The aim of this article is to present research on craters that highlights the massive aerial bombing of local industrial plants in the Koźle Basin in 1944, along with the craters’ morphological and morphometric characteristics. We present the first investigation of an intensively bombed Polish landscape, which offers an important contribution to the field of conflict archaeology. The results will, among other outcomes, inform appropriate decisions concerning the protection of these craters as both a cultural and natural heritage landscape.

Methods and materials

We have mapped the distribution of individual craters within the study area through the analysis of a shaded relief map generated from extant lidar data (resolution 4pts/m2, lit from the 315° azimuth; map based on data from The diameter of each crater has been documented using a distance and surface area measurement application. We sought to establish the dimensions of the craters before they were transformed by human or animal activity (e.g. by animals accessing the water within or by boar wallows).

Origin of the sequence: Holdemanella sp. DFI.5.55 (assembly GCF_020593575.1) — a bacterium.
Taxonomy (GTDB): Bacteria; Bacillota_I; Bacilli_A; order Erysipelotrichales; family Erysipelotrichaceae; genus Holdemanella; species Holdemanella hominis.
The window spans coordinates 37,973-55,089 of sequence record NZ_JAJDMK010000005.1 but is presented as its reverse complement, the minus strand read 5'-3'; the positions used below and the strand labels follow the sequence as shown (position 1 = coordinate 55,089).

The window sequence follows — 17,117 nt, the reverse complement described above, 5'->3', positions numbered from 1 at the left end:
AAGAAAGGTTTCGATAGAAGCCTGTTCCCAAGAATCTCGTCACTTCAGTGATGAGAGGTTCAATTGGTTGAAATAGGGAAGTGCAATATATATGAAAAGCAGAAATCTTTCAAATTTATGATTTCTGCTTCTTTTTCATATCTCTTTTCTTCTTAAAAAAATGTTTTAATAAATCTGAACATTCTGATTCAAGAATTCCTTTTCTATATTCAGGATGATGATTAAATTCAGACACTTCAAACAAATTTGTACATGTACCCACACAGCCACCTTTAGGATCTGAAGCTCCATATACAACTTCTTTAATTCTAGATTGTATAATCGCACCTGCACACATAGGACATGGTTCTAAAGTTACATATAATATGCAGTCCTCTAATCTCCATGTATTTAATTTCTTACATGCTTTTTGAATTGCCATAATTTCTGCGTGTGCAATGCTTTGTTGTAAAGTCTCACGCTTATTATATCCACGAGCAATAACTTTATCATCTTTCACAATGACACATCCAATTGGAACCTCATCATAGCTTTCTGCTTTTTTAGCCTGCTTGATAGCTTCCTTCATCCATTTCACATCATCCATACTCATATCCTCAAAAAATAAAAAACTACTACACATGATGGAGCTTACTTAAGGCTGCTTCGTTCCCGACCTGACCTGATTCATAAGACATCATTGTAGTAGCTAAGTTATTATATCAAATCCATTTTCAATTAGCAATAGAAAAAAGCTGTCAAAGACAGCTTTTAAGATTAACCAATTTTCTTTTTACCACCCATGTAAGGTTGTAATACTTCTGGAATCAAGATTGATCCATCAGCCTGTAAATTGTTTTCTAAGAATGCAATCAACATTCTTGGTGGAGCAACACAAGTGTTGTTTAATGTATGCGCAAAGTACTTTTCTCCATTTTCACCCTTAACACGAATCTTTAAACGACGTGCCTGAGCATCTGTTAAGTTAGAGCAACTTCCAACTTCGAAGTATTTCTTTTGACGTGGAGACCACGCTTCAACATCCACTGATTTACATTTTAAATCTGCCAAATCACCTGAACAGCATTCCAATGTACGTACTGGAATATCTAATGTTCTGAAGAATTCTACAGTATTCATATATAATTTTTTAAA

Crater diameters depend not only on the mass of bombs dropped and the type of fuses used, but also on the geological and hydrological conditions of the ground. Our analysis of the size and shape of craters was therefore focused on areas within each similar geo-environmental feature. These comprise Pleistocene and Holocene terraces formed from mineral river sediments, aeolian sand fields, and peaty wetlands and oxbow lakes. Using remote sensing and field observations, detailed measurements of craters located in these areas were collected and the state of each crater's preservation determined. Field measurements were taken using a GPSMAP 62st receiver and Nikon Forestry Pro laser rangefinder with an optical viewfinder and a level staff. Bathymetric measurements of water bodies in the craters were also taken using a scaled telescopic arm with measuring tape and weight, with readings taken using binoculars. A manual geological probe was used to identify geological conditions on the walls of deeper craters in existing excavations (e.g. drainage ditches, sandpits, footings) and also in safe zones clear of unexploded bombs. We also made use of geological, hydrographic, soil and sozological (i.e. environmental conditions) maps and data from the Geological Database of the Polish Geological Institute.